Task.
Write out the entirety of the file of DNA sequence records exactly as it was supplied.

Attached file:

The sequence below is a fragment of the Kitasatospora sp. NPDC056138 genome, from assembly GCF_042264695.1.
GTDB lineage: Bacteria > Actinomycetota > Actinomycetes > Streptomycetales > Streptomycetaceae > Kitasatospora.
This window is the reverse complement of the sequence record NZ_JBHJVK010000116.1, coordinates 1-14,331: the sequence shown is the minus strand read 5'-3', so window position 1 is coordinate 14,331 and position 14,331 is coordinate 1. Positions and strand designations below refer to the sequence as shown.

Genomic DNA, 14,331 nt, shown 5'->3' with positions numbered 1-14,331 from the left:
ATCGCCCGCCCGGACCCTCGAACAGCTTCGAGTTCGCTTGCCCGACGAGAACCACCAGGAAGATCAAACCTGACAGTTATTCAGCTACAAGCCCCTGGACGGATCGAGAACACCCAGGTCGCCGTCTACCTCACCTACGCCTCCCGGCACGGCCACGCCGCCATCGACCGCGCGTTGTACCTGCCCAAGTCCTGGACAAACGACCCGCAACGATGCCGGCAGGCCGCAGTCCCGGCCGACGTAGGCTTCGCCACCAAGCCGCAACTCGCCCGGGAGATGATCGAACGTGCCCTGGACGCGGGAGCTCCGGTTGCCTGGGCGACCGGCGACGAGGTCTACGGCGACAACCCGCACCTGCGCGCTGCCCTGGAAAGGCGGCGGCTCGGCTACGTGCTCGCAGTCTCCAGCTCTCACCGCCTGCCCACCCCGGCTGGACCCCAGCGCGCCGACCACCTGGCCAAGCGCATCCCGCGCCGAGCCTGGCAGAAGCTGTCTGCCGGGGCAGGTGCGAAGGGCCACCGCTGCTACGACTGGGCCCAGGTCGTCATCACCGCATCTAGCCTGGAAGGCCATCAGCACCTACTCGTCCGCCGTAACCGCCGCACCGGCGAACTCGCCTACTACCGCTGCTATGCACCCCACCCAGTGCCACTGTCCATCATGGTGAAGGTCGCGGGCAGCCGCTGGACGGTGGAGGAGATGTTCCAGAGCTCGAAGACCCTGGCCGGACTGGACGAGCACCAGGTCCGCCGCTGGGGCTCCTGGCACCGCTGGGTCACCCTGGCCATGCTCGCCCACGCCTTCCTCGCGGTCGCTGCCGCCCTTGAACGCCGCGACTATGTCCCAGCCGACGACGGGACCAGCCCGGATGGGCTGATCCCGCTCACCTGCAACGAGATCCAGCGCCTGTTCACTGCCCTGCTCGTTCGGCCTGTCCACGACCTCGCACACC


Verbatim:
The sequence below is a fragment of the Kitasatospora sp. NPDC056138 genome, from assembly GCF_042264695.1.
GTDB lineage: Bacteria > Actinomycetota > Actinomycetes > Streptomycetales > Streptomycetaceae > Kitasatospora.
This window is the reverse complement of the sequence record NZ_JBHJVK010000116.1, coordinates 1-14,331: the sequence shown is the minus strand read 5'-3', so window position 1 is coordinate 14,331 and position 14,331 is coordinate 1. Positions and strand designations below refer to the sequence as shown.

Genomic DNA, 14,331 nt, shown 5'->3' with positions numbered 1-14,331 from the left:
ATCGCCCGCCCGGACCCTCGAACAGCTTCGAGTTCGCTTGCCCGACGAGAACCACCAGGAAGATCAAACCTGACAGTTATTCAGCTACAAGCCCCTGGACGGATCGAGAACACCCAGGTCGCCGTCTACCTCACCTACGCCTCCCGGCACGGCCACGCCGCCATCGACCGCGCGTTGTACCTGCCCAAGTCCTGGACAAACGACCCGCAACGATGCCGGCAGGCCGCAGTCCCGGCCGACGTAGGCTTCGCCACCAAGCCGCAACTCGCCCGGGAGATGATCGAACGTGCCCTGGACGCGGGAGCTCCGGTTGCCTGGGCGACCGGCGACGAGGTCTACGGCGACAACCCGCACCTGCGCGCTGCCCTGGAAAGGCGGCGGCTCGGCTACGTGCTCGCAGTCTCCAGCTCTCACCGCCTGCCCACCCCGGCTGGACCCCAGCGCGCCGACCACCTGGCCAAGCGCATCCCGCGCCGAGCCTGGCAGAAGCTGTCTGCCGGGGCAGGTGCGAAGGGCCACCGCTGCTACGACTGGGCCCAGGTCGTCATCACCGCATCTAGCCTGGAAGGCCATCAGCACCTACTCGTCCGCCGTAACCGCCGCACCGGCGAACTCGCCTACTACCGCTGCTATGCACCCCACCCAGTGCCACTGTCCATCATGGTGAAGGTCGCGGGCAGCCGCTGGACGGTGGAGGAGATGTTCCAGAGCTCGAAGACCCTGGCCGGACTGGACGAGCACCAGGTCCGCCGCTGGGGCTCCTGGCACCGCTGGGTCACCCTGGCCATGCTCGCCCACGCCTTCCTCGCGGTCGCTGCCGCCCTTGAACGCCGCGACTATGTCCCAGCCGACGACGGGACCAGCCCGGATGGGCTGATCCCGCTCACCTGCAACGAGATCCAGCGCCTGTTCACTGCCCTGCTCGTTCGGCCTGTCCACGACCTCGCACACC